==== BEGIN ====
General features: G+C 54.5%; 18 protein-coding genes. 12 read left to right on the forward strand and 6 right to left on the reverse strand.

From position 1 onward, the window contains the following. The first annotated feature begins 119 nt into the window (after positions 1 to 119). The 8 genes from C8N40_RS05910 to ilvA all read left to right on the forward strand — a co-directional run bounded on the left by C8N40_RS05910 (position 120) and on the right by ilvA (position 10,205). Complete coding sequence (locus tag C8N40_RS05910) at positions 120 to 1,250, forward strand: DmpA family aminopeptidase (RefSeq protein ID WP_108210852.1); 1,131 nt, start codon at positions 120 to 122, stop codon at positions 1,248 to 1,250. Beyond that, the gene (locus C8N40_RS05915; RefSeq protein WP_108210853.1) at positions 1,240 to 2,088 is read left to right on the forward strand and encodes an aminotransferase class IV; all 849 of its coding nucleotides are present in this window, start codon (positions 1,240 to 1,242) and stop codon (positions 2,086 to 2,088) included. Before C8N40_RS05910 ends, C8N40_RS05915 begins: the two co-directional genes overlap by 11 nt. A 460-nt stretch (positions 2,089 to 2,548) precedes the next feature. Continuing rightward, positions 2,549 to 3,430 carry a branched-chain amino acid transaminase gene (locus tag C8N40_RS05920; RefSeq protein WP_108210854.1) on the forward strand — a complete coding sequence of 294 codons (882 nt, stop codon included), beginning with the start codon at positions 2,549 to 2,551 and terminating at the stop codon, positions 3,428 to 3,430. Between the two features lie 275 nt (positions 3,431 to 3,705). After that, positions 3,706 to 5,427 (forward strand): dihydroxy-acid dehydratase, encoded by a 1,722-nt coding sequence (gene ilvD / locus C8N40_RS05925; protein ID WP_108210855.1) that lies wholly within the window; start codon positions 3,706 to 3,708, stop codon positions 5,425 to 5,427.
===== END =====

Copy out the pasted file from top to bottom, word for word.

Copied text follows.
General features: G+C 54.5%; 18 protein-coding genes. 12 read left to right on the forward strand and 6 right to left on the reverse strand.

From position 1 onward, the window contains the following. The first annotated feature begins 119 nt into the window (after positions 1 to 119). The 8 genes from C8N40_RS05910 to ilvA all read left to right on the forward strand — a co-directional run bounded on the left by C8N40_RS05910 (position 120) and on the right by ilvA (position 10,205). Complete coding sequence (locus tag C8N40_RS05910) at positions 120 to 1,250, forward strand: DmpA family aminopeptidase (RefSeq protein ID WP_108210852.1); 1,131 nt, start codon at positions 120 to 122, stop codon at positions 1,248 to 1,250. Beyond that, the gene (locus C8N40_RS05915; RefSeq protein WP_108210853.1) at positions 1,240 to 2,088 is read left to right on the forward strand and encodes an aminotransferase class IV; all 849 of its coding nucleotides are present in this window, start codon (positions 1,240 to 1,242) and stop codon (positions 2,086 to 2,088) included. Before C8N40_RS05910 ends, C8N40_RS05915 begins: the two co-directional genes overlap by 11 nt. A 460-nt stretch (positions 2,089 to 2,548) precedes the next feature. Continuing rightward, positions 2,549 to 3,430 carry a branched-chain amino acid transaminase gene (locus tag C8N40_RS05920; RefSeq protein WP_108210854.1) on the forward strand — a complete coding sequence of 294 codons (882 nt, stop codon included), beginning with the start codon at positions 2,549 to 2,551 and terminating at the stop codon, positions 3,428 to 3,430. Between the two features lie 275 nt (positions 3,431 to 3,705). After that, positions 3,706 to 5,427 (forward strand): dihydroxy-acid dehydratase, encoded by a 1,722-nt coding sequence (gene ilvD / locus C8N40_RS05925; protein ID WP_108210855.1) that lies wholly within the window; start codon positions 3,706 to 3,708, stop codon positions 5,425 to 5,427.